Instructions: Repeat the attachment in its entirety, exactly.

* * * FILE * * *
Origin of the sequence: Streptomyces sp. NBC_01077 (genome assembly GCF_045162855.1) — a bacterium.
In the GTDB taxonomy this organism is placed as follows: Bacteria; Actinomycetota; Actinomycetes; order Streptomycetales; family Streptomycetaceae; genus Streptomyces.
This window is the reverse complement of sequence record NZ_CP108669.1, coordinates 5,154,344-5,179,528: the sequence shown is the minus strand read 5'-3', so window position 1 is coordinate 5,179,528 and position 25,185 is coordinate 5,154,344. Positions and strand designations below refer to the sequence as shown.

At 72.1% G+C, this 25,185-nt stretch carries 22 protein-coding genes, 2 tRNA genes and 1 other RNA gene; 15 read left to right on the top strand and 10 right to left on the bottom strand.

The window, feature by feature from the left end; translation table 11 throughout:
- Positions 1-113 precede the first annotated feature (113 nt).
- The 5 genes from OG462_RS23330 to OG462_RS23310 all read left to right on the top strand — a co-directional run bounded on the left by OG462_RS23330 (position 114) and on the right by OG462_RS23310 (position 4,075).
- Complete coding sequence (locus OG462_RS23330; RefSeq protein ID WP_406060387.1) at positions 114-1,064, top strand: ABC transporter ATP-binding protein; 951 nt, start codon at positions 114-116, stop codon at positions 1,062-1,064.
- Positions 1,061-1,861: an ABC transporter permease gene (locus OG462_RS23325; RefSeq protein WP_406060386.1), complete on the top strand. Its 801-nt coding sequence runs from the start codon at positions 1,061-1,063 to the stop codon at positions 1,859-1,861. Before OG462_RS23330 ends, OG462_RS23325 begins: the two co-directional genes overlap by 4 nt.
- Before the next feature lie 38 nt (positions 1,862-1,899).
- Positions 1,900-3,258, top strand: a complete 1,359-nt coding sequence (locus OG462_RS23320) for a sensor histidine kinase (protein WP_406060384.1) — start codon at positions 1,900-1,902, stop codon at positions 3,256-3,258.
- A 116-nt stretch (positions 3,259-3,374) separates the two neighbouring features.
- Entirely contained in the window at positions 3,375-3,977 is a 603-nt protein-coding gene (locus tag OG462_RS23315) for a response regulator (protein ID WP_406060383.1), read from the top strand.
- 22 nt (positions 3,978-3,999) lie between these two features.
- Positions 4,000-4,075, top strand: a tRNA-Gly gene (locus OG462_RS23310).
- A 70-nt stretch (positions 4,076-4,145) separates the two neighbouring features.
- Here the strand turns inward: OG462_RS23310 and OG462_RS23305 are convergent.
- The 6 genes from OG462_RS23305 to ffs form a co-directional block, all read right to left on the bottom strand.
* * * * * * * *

Origin of the sequence: Streptomyces sp. NBC_01077 (genome assembly GCF_045162855.1) — a bacterium.
In the GTDB taxonomy this organism is placed as follows: Bacteria; Actinomycetota; Actinomycetes; order Streptomycetales; family Streptomycetaceae; genus Streptomyces.
This window is the reverse complement of sequence record NZ_CP108669.1, coordinates 5,154,344-5,179,528: the sequence shown is the minus strand read 5'-3', so window position 1 is coordinate 5,179,528 and position 25,185 is coordinate 5,154,344. Positions and strand designations below refer to the sequence as shown.

At 72.1% G+C, this 25,185-nt stretch carries 22 protein-coding genes, 2 tRNA genes and 1 other RNA gene; 15 read left to right on the top strand and 10 right to left on the bottom strand.

The window, feature by feature from the left end; translation table 11 throughout:
- Positions 1-113 precede the first annotated feature (113 nt).
- The 5 genes from OG462_RS23330 to OG462_RS23310 all read left to right on the top strand — a co-directional run bounded on the left by OG462_RS23330 (position 114) and on the right by OG462_RS23310 (position 4,075).
- Complete coding sequence (locus OG462_RS23330; RefSeq protein ID WP_406060387.1) at positions 114-1,064, top strand: ABC transporter ATP-binding protein; 951 nt, start codon at positions 114-116, stop codon at positions 1,062-1,064.
- Positions 1,061-1,861: an ABC transporter permease gene (locus OG462_RS23325; RefSeq protein WP_406060386.1), complete on the top strand. Its 801-nt coding sequence runs from the start codon at positions 1,061-1,063 to the stop codon at positions 1,859-1,861. Before OG462_RS23330 ends, OG462_RS23325 begins: the two co-directional genes overlap by 4 nt.
- Before the next feature lie 38 nt (positions 1,862-1,899).
- Positions 1,900-3,258, top strand: a complete 1,359-nt coding sequence (locus OG462_RS23320) for a sensor histidine kinase (protein WP_406060384.1) — start codon at positions 1,900-1,902, stop codon at positions 3,256-3,258.
- A 116-nt stretch (positions 3,259-3,374) separates the two neighbouring features.
- Entirely contained in the window at positions 3,375-3,977 is a 603-nt protein-coding gene (locus tag OG462_RS23315) for a response regulator (protein ID WP_406060383.1), read from the top strand.
- 22 nt (positions 3,978-3,999) lie between these two features.
- Positions 4,000-4,075, top strand: a tRNA-Gly gene (locus OG462_RS23310).
- A 70-nt stretch (positions 4,076-4,145) separates the two neighbouring features.
- Here the strand turns inward: OG462_RS23310 and OG462_RS23305 are convergent.
- The 6 genes from OG462_RS23305 to ffs form a co-directional block, all read right to left on the bottom strand.